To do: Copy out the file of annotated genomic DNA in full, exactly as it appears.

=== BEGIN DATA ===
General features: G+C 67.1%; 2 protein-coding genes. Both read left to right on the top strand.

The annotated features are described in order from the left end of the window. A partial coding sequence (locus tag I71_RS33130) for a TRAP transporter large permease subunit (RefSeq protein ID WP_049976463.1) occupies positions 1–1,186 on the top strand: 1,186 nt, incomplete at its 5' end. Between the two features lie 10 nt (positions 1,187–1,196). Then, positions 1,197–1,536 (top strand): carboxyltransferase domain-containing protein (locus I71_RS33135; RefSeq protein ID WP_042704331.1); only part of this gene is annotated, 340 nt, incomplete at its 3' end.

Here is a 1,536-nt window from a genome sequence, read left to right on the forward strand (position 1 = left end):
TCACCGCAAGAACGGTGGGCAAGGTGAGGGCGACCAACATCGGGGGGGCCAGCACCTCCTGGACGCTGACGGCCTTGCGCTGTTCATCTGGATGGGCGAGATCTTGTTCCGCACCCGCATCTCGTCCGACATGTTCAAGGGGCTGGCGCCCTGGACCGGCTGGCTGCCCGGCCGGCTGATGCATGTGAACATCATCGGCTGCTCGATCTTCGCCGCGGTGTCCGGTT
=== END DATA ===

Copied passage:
General features: G+C 67.1%; 2 protein-coding genes. Both read left to right on the top strand.

The annotated features are described in order from the left end of the window. A partial coding sequence (locus tag I71_RS33130) for a TRAP transporter large permease subunit (RefSeq protein ID WP_049976463.1) occupies positions 1–1,186 on the top strand: 1,186 nt, incomplete at its 5' end. Between the two features lie 10 nt (positions 1,187–1,196). Then, positions 1,197–1,536 (top strand): carboxyltransferase domain-containing protein (locus I71_RS33135; RefSeq protein ID WP_042704331.1); only part of this gene is annotated, 340 nt, incomplete at its 3' end.

Here is a 1,536-nt window from a genome sequence, read left to right on the forward strand (position 1 = left end):
TCACCGCAAGAACGGTGGGCAAGGTGAGGGCGACCAACATCGGGGGGGCCAGCACCTCCTGGACGCTGACGGCCTTGCGCTGTTCATCTGGATGGGCGAGATCTTGTTCCGCACCCGCATCTCGTCCGACATGTTCAAGGGGCTGGCGCCCTGGACCGGCTGGCTGCCCGGCCGGCTGATGCATGTGAACATCATCGGCTGCTCGATCTTCGCCGCGGTGTCCGGTT